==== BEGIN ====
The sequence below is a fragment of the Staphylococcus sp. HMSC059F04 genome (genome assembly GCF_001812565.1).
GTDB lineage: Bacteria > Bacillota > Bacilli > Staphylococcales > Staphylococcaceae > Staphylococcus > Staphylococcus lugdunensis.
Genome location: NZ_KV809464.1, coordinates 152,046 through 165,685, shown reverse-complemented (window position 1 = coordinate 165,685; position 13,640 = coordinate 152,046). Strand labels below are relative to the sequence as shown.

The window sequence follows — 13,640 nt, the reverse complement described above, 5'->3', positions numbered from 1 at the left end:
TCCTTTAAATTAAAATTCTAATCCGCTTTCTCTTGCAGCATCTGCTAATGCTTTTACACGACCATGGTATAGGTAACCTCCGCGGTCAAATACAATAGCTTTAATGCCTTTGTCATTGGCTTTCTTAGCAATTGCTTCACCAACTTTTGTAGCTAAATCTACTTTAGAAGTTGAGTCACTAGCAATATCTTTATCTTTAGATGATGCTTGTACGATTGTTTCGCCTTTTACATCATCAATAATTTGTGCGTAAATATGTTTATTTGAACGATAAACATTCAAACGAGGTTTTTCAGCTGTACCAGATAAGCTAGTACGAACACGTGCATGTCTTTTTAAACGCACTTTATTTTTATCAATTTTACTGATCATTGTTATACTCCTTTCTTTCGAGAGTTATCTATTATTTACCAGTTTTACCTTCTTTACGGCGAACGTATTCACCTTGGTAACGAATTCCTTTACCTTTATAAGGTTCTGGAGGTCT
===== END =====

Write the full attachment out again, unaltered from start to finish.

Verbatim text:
The sequence below is a fragment of the Staphylococcus sp. HMSC059F04 genome (genome assembly GCF_001812565.1).
GTDB lineage: Bacteria > Bacillota > Bacilli > Staphylococcales > Staphylococcaceae > Staphylococcus > Staphylococcus lugdunensis.
Genome location: NZ_KV809464.1, coordinates 152,046 through 165,685, shown reverse-complemented (window position 1 = coordinate 165,685; position 13,640 = coordinate 152,046). Strand labels below are relative to the sequence as shown.

The window sequence follows — 13,640 nt, the reverse complement described above, 5'->3', positions numbered from 1 at the left end:
TCCTTTAAATTAAAATTCTAATCCGCTTTCTCTTGCAGCATCTGCTAATGCTTTTACACGACCATGGTATAGGTAACCTCCGCGGTCAAATACAATAGCTTTAATGCCTTTGTCATTGGCTTTCTTAGCAATTGCTTCACCAACTTTTGTAGCTAAATCTACTTTAGAAGTTGAGTCACTAGCAATATCTTTATCTTTAGATGATGCTTGTACGATTGTTTCGCCTTTTACATCATCAATAATTTGTGCGTAAATATGTTTATTTGAACGATAAACATTCAAACGAGGTTTTTCAGCTGTACCAGATAAGCTAGTACGAACACGTGCATGTCTTTTTAAACGCACTTTATTTTTATCAATTTTACTGATCATTGTTATACTCCTTTCTTTCGAGAGTTATCTATTATTTACCAGTTTTACCTTCTTTACGGCGAACGTATTCACCTTGGTAACGAATTCCTTTACCTTTATAAGGTTCTGGAGGTCT